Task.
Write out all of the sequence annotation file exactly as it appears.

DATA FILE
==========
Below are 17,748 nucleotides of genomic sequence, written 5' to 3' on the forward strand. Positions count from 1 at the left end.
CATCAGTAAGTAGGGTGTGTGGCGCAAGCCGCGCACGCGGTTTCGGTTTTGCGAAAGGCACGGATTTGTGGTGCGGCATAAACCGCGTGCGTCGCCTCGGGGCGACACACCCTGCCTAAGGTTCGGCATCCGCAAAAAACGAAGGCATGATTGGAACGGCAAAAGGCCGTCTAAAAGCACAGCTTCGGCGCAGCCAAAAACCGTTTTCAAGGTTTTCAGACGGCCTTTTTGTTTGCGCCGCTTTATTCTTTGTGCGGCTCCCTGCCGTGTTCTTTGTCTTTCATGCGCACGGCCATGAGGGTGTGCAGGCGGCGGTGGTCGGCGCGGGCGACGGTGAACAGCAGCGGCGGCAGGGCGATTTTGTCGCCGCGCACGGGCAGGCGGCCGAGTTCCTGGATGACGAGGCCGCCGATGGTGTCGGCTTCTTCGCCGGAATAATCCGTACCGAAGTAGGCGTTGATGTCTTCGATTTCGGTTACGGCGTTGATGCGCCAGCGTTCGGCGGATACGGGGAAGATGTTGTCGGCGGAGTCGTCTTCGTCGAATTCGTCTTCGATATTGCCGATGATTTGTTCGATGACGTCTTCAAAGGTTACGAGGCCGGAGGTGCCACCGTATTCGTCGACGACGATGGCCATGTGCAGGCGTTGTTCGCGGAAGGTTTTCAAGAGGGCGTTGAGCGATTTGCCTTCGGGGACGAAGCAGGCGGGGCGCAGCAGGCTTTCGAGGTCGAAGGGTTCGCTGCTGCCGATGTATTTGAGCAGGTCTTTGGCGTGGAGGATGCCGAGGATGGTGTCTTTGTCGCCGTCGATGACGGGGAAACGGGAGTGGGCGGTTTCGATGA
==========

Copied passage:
Below are 17,748 nucleotides of genomic sequence, written 5' to 3' on the forward strand. Positions count from 1 at the left end.
CATCAGTAAGTAGGGTGTGTGGCGCAAGCCGCGCACGCGGTTTCGGTTTTGCGAAAGGCACGGATTTGTGGTGCGGCATAAACCGCGTGCGTCGCCTCGGGGCGACACACCCTGCCTAAGGTTCGGCATCCGCAAAAAACGAAGGCATGATTGGAACGGCAAAAGGCCGTCTAAAAGCACAGCTTCGGCGCAGCCAAAAACCGTTTTCAAGGTTTTCAGACGGCCTTTTTGTTTGCGCCGCTTTATTCTTTGTGCGGCTCCCTGCCGTGTTCTTTGTCTTTCATGCGCACGGCCATGAGGGTGTGCAGGCGGCGGTGGTCGGCGCGGGCGACGGTGAACAGCAGCGGCGGCAGGGCGATTTTGTCGCCGCGCACGGGCAGGCGGCCGAGTTCCTGGATGACGAGGCCGCCGATGGTGTCGGCTTCTTCGCCGGAATAATCCGTACCGAAGTAGGCGTTGATGTCTTCGATTTCGGTTACGGCGTTGATGCGCCAGCGTTCGGCGGATACGGGGAAGATGTTGTCGGCGGAGTCGTCTTCGTCGAATTCGTCTTCGATATTGCCGATGATTTGTTCGATGACGTCTTCAAAGGTTACGAGGCCGGAGGTGCCACCGTATTCGTCGACGACGATGGCCATGTGCAGGCGTTGTTCGCGGAAGGTTTTCAAGAGGGCGTTGAGCGATTTGCCTTCGGGGACGAAGCAGGCGGGGCGCAGCAGGCTTTCGAGGTCGAAGGGTTCGCTGCTGCCGATGTATTTGAGCAGGTCTTTGGCGTGGAGGATGCCGAGGATGGTGTCTTTGTCGCCGTCGATGACGGGGAAACGGGAGTGGGCGGTTTCGATGA